Yuki Nara (b. 1989) is a descendant in a long line of famous Japanese ceramists. Nara’s aim is to create ceramics that are light and transparent rather than the conventional and dignified ceramics. To achieve his goal, Nara studied architecture in order to learn and incorporate architectural modeling techniques into his sculptures. According to Nara, ceramics are able to absorb its surroundings and retain the special mood of its place, gently connecting, rather than separating, the interior from the exterior.

A World of Art at the Asia Contemporary Art Show

Toshimitsu Imai, Japan
"Autumn Riverside" by Toshimitsu Imai, Macey & Sons, Hong Kong, Room 4226

Toshimitsu Imai (1928-2002) was an influential 20th century avant-garde Japanese artist who was a key figure of the Art Informal movement. His early days were characterised by an ‘ultra-complex structure’ using strong colours and heavy brushstrokes. Transcending after the Informal to Ka-Cho-Fu-Getsu (flower, birds, wind, and moon) series, Imai expresses the beauties of nature indicative of his gentle and romantic sensitivity. In his final series Hiroshima, Imai turned to a war-related series during the 90’s.

Kim Myeong Gon, South Korea – Gallery JHAK, Room 4205
Kim Myeong Gon (b. 1969) graduated in 2000 with a Master of Fine Arts; he has had 22 solo exhibitions and over 180 group shows over the world. His works are composed of hundreds and thousands of colour faces, and focuses on a dynamic image of a city and an object that have the driving force towards the restoration of life. His works are mostly found in private collections in South Korea.

Chris Rivers, United Kingdom, Room 4111
Chris Rivers a self-taught artist from Manchester, England, discovered his passion for painting during his time as a professional rock music drummer. Rivers believes in the process of trial and error and learning things for yourself, going into the unknown and painting with a certain amount of not having a plan about where it’ll go. He works in a surrealistic meets abstract style, experimenting with the darker side of beauty and innocence.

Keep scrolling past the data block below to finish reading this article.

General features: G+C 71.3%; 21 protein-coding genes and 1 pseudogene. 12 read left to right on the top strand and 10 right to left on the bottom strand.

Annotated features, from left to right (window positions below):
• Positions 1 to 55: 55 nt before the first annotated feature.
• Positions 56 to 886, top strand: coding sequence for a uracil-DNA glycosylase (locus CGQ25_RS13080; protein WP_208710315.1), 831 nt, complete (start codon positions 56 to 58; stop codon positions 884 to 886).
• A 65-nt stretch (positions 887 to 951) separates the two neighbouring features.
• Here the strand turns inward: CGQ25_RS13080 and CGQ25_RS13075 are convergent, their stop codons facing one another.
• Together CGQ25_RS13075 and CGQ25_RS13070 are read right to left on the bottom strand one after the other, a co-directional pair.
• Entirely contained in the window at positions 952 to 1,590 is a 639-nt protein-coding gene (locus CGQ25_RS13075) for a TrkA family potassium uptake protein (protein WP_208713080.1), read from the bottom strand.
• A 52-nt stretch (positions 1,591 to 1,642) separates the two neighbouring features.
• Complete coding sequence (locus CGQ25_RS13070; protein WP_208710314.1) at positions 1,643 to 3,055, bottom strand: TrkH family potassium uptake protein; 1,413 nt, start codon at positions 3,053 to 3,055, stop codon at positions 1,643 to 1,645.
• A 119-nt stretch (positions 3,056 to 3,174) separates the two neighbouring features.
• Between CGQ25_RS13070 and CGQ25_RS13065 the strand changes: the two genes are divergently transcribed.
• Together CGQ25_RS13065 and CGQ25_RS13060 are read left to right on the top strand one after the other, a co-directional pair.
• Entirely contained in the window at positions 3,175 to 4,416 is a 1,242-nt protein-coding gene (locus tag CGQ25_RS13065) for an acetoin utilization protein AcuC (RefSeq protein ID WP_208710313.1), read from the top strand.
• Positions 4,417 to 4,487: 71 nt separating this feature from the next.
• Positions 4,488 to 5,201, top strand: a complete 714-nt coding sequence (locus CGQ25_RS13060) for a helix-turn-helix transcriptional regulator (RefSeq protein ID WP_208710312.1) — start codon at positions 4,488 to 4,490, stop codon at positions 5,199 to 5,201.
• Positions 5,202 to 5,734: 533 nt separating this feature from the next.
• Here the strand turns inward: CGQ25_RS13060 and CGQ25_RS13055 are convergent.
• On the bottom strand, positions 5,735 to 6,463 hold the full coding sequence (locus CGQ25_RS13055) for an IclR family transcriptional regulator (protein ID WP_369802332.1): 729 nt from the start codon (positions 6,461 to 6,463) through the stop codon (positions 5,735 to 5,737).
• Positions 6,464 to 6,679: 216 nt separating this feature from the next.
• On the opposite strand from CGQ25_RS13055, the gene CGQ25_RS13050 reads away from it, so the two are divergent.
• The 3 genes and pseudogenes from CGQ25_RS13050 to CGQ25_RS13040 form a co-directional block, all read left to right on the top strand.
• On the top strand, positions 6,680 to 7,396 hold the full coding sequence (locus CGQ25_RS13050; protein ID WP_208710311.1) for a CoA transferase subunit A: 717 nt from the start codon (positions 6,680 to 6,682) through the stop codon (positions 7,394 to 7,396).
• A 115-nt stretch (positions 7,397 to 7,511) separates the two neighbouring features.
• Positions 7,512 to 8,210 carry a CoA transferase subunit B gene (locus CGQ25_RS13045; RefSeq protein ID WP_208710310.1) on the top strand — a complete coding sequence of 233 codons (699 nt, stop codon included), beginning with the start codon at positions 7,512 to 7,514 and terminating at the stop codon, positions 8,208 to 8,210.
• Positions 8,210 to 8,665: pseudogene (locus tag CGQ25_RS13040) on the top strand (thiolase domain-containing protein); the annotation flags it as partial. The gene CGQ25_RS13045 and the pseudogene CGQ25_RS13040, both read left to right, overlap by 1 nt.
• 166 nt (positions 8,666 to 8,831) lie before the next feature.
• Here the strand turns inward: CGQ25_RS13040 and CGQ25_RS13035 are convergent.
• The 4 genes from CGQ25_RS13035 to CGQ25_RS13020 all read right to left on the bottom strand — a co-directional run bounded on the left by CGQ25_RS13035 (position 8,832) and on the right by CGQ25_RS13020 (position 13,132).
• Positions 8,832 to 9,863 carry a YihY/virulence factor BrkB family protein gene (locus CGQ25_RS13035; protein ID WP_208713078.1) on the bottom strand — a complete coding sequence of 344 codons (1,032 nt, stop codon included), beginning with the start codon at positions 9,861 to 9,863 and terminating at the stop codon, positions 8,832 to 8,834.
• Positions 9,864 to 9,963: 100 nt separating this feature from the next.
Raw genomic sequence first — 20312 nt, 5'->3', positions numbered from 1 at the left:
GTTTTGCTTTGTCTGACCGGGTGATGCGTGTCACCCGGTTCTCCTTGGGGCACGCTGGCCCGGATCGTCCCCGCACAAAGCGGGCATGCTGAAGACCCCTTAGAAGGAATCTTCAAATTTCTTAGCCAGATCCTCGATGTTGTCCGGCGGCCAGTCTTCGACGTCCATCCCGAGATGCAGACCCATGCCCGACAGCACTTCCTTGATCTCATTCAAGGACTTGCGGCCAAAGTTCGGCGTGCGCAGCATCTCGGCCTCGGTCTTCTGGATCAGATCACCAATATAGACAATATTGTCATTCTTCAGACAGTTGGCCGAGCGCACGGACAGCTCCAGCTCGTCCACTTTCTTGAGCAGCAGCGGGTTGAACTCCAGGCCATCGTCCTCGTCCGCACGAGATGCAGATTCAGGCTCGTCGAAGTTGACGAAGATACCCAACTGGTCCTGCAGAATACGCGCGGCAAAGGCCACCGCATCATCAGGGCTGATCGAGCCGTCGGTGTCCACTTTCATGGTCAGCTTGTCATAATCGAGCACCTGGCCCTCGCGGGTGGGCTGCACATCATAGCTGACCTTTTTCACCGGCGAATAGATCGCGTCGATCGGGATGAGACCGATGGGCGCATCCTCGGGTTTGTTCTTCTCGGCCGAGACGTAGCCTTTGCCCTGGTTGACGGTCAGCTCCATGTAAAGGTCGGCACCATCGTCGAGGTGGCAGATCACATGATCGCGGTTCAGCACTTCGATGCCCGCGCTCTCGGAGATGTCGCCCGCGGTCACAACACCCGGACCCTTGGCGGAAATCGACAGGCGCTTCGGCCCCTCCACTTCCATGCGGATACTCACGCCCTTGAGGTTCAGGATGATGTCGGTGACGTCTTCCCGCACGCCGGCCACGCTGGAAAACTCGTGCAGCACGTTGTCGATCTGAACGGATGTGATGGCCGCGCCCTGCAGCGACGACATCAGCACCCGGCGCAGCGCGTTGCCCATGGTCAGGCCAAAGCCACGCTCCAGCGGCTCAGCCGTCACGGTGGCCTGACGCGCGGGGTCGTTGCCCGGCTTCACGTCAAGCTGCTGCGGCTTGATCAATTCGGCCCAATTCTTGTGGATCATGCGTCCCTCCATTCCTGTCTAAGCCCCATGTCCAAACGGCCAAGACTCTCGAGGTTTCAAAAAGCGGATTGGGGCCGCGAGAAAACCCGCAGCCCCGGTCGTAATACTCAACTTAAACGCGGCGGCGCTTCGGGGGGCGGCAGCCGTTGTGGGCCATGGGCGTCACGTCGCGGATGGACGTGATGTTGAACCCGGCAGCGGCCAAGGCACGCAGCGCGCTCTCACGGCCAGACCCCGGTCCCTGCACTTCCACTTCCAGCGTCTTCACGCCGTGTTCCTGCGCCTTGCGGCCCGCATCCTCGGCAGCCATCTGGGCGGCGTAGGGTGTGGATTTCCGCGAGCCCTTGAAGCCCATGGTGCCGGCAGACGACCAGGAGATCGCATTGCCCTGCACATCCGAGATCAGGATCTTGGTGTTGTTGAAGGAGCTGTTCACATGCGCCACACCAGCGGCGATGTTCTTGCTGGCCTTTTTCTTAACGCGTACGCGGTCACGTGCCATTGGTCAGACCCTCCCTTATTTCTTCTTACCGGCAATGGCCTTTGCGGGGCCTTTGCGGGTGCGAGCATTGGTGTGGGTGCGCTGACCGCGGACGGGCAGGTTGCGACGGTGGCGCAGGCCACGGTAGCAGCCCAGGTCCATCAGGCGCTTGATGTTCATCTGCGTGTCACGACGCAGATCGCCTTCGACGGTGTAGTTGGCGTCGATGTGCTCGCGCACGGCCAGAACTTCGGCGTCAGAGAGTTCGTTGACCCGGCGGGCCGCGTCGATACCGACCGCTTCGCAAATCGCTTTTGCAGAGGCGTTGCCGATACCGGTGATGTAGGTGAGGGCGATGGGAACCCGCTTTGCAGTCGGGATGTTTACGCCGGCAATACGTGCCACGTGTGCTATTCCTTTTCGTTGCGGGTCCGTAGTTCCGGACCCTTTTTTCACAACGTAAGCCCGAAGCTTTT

Poon Kwing Wing, Water, China – BLINK Gallery, Room 4020
Poon Kwing Wing, Water (b. 1944) is an artist, photographer, designer and film director. Poon’s works include “Water Poon Collections”, “Still Water Runs Long” and “Los Angeles”, which have been exhibited in Japan and United States. Poon is especially interested in Chinese ink painting due to his passion in Chinese heritage. The abstract ink splashes on the Xuan paper reflects the pursuit of mind and spiritual purity of the modern urbanite.

Ikumi Nakada, Japan – Suomei Gallery, Room 4004
Ikumi Nakada (b. 1982) who is a member of the artist group “Gazoku”, portrays children using delicate brushstrokes to recreate memories of childhood and childish innocence. Her depictions of children are based on her observations of children’s behaviour. Gradually she forms a connection between her observations and her childhood memories, and channels them into her works using soft colours and textures.

Nornor, China – iTibet Art Space, Room 4024
Tibetan artist Nornor (b. 1988) is a graduate of the Art School at Tibet University. Nornor joined iTibet Art Space in 2012. Once Nornor is hit by inspiration, he will start to paint unceasingly, without the use of a draft, but always integrating centuries-old traditions and techniques of constructing Tibetan Buddhist imagery into his works. In terms of his artwork, he prefers to leave the interpretation of the works to his audience instead of explaining himself.